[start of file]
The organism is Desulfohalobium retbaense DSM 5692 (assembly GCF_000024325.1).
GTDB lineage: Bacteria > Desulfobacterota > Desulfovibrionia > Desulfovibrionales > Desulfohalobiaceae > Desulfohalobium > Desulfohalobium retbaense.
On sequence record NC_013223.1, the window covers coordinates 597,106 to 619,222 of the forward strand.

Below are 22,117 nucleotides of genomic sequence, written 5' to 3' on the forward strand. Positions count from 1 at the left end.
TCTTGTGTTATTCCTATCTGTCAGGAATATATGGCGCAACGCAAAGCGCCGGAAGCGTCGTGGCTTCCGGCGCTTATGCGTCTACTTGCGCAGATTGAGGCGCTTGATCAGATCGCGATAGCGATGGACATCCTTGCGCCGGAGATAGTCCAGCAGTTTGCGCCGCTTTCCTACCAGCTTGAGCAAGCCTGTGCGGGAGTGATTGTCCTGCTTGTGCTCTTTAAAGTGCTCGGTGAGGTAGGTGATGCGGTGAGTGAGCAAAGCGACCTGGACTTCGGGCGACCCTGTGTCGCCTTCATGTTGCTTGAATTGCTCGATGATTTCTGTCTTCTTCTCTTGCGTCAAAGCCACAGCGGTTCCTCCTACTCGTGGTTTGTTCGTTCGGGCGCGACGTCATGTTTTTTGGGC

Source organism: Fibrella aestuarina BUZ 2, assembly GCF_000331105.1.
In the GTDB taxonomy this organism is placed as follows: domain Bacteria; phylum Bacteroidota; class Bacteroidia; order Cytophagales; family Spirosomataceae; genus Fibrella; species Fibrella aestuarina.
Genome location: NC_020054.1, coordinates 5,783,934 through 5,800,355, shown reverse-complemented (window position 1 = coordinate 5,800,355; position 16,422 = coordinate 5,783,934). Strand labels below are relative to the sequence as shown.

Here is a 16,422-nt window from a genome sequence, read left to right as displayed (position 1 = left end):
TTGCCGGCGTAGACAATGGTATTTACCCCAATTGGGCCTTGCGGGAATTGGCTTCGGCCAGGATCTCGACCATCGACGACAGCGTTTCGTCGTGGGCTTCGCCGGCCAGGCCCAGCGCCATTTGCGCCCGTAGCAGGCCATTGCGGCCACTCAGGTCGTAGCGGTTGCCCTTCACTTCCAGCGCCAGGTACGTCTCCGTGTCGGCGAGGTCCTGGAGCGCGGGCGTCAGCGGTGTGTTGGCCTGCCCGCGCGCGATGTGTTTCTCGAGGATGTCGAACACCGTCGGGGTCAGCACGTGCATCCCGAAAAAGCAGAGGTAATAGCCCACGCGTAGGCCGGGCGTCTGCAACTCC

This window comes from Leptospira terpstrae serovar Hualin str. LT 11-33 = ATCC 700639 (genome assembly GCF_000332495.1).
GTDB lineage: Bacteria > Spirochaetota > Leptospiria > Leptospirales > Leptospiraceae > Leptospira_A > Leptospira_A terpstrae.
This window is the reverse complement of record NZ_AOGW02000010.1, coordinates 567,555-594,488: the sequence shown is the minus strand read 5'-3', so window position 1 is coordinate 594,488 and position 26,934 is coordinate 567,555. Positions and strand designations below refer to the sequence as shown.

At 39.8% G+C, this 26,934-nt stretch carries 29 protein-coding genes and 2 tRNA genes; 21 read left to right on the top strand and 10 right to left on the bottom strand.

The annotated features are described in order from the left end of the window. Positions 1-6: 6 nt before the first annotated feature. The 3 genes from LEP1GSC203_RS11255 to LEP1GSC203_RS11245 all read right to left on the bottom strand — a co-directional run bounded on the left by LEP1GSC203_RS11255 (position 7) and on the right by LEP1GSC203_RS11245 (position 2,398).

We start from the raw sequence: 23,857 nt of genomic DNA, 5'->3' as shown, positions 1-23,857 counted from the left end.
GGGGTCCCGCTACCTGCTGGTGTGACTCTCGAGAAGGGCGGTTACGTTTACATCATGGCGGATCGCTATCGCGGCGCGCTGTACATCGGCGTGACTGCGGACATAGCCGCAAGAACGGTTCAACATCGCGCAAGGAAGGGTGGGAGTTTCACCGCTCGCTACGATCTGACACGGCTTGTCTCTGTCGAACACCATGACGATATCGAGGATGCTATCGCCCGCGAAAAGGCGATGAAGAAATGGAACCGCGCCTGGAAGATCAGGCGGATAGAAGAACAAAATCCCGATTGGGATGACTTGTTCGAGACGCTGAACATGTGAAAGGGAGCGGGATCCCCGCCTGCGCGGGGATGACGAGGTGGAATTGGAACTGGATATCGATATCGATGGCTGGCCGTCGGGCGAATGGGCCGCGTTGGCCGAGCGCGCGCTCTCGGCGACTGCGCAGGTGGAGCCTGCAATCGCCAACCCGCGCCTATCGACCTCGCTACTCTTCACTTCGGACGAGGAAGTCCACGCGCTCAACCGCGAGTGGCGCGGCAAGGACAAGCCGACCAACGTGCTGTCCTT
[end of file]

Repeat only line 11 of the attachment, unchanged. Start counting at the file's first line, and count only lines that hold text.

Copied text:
This window comes from Leptospira terpstrae serovar Hualin str. LT 11-33 = ATCC 700639 (genome assembly GCF_000332495.1).